Photo of Rabbi Ettedgui

Parashat Vayikra - 5774

My friends,

The last portion of the book of Exodus, which we read last week, described the completion and erection of the Tabernacle, and how a cloud descended and enveloped it. The Book of Vayikra (Leviticus) - the third of the Five Books of Moses which we begin this Shabbat - describes the various offerings that could be made by individuals, or on behalf of the community, in seeking G-d's forgiveness for sins and errors, committed knowingly or unknowingly. The Levites and Kohanim (priests) have the responsibility of administering the various offerings (Korbanot in Hebrew).

For us, the details of these offerings, from the slaughtering of the animal to the dispensing of the blood to the burning of the various parts on the altar, seem foreign to our thinking and understanding of what G-d requires of us. They remind us of a period long gone, since such a service ceased to exist with the destruction of the Second Temple in the year 70 C.E.

The Book of Vayikra contains more than a third of the 613 commandments found in the Torah - 248 mitzvot - and more than half of these Mitzvot relate to the Temple and the Levites and Kohanim. An important message for us today can be found in the Hebrew word for sacrifice - Korban. The root of this word is Karov, which means closeness. It is commonly translated as an offering or sacrifice, but the real meaning is to want to be close to G-d. By fulfilling Mitzvot, we are brought closer to G-d.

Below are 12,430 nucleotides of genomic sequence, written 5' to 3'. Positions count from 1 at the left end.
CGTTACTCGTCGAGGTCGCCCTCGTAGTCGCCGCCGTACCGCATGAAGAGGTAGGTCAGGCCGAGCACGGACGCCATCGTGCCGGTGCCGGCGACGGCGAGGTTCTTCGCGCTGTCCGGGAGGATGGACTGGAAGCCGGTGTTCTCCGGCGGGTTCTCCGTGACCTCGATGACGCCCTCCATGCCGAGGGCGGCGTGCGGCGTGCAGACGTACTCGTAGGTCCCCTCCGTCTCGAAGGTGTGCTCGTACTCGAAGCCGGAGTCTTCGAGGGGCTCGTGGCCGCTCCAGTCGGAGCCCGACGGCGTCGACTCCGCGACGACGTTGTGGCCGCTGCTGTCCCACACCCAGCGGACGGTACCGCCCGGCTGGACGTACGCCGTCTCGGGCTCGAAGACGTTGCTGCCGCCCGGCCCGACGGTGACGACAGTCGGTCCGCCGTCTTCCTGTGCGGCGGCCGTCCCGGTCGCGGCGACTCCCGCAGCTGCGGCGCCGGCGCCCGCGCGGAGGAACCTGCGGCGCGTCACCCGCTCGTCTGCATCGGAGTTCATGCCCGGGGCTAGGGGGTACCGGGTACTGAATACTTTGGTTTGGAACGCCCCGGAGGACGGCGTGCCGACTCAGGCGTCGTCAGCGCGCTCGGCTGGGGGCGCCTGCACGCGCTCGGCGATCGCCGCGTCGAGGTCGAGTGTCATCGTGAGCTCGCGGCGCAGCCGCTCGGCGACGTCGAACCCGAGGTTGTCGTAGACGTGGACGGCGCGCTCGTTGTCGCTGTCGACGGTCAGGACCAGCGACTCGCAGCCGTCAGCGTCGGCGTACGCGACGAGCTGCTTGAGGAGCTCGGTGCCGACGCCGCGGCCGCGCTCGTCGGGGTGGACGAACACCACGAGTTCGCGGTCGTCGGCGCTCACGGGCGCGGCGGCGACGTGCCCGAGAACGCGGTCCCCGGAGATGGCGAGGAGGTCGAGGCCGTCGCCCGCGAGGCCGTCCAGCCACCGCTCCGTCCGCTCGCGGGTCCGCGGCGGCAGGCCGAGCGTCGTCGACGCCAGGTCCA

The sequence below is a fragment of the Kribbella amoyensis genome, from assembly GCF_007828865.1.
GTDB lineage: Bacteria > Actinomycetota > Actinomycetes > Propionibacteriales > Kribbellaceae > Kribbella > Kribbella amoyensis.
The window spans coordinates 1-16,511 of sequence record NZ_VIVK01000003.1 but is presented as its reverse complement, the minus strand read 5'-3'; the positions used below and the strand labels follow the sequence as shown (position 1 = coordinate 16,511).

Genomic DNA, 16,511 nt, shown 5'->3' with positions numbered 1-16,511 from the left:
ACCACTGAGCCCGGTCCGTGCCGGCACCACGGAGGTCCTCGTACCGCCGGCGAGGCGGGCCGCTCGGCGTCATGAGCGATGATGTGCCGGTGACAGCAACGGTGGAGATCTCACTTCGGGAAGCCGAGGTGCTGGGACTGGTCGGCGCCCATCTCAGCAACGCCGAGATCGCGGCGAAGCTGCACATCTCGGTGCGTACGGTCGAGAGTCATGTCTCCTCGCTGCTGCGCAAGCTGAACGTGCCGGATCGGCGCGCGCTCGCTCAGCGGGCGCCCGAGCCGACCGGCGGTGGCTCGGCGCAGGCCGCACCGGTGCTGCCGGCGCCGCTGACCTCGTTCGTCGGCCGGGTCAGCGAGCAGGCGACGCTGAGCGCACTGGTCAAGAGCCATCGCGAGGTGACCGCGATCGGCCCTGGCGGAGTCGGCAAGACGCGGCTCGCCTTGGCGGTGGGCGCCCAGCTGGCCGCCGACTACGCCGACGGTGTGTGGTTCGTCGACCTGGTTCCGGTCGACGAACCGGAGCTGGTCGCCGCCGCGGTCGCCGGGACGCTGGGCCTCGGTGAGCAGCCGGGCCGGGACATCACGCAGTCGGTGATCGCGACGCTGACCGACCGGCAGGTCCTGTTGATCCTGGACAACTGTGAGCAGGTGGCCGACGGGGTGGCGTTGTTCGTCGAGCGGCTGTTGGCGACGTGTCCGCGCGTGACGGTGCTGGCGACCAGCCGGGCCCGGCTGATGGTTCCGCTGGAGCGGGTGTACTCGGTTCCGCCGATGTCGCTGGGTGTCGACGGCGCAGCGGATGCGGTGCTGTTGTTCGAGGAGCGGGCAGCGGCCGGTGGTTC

The medium of the Temple service has changed, but the meaning is still there. You can make a Korban, an act that can bring you closer to G-d, anywhere and anytime. Sometimes it takes special efforts or 'sacrifice', by doing what is the right thing. If it brings you closer to G-d, you have brought a meaningful Korban to Hashem.

Shabbat Shalom,

Avram